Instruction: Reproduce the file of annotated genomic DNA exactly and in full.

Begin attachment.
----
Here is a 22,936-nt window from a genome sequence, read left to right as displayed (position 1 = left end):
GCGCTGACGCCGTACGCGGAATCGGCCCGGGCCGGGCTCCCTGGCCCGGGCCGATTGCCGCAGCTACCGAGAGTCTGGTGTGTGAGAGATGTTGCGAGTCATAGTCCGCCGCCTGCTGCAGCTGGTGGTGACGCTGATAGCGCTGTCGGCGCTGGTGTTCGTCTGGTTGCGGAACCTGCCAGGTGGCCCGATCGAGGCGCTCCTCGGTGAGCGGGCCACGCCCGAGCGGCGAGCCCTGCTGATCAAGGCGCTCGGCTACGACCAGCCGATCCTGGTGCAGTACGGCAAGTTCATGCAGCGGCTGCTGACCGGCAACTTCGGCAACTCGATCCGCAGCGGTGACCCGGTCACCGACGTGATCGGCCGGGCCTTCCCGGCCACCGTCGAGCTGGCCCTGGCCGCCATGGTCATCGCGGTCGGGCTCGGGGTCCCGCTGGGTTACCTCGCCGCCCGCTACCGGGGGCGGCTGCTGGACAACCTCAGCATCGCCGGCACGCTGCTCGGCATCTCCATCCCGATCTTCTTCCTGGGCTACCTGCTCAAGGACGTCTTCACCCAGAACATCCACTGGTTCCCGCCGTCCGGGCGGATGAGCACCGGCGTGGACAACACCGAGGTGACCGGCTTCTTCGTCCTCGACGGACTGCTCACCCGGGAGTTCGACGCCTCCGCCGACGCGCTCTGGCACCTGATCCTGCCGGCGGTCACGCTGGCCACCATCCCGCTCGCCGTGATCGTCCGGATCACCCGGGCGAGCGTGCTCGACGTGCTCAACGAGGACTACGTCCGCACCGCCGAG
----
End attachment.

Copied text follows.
Here is a 22,936-nt window from a genome sequence, read left to right as displayed (position 1 = left end):
GCGCTGACGCCGTACGCGGAATCGGCCCGGGCCGGGCTCCCTGGCCCGGGCCGATTGCCGCAGCTACCGAGAGTCTGGTGTGTGAGAGATGTTGCGAGTCATAGTCCGCCGCCTGCTGCAGCTGGTGGTGACGCTGATAGCGCTGTCGGCGCTGGTGTTCGTCTGGTTGCGGAACCTGCCAGGTGGCCCGATCGAGGCGCTCCTCGGTGAGCGGGCCACGCCCGAGCGGCGAGCCCTGCTGATCAAGGCGCTCGGCTACGACCAGCCGATCCTGGTGCAGTACGGCAAGTTCATGCAGCGGCTGCTGACCGGCAACTTCGGCAACTCGATCCGCAGCGGTGACCCGGTCACCGACGTGATCGGCCGGGCCTTCCCGGCCACCGTCGAGCTGGCCCTGGCCGCCATGGTCATCGCGGTCGGGCTCGGGGTCCCGCTGGGTTACCTCGCCGCCCGCTACCGGGGGCGGCTGCTGGACAACCTCAGCATCGCCGGCACGCTGCTCGGCATCTCCATCCCGATCTTCTTCCTGGGCTACCTGCTCAAGGACGTCTTCACCCAGAACATCCACTGGTTCCCGCCGTCCGGGCGGATGAGCACCGGCGTGGACAACACCGAGGTGACCGGCTTCTTCGTCCTCGACGGACTGCTCACCCGGGAGTTCGACGCCTCCGCCGACGCGCTCTGGCACCTGATCCTGCCGGCGGTCACGCTGGCCACCATCCCGCTCGCCGTGATCGTCCGGATCACCCGGGCGAGCGTGCTCGACGTGCTCAACGAGGACTACGTCCGCACCGCCGAG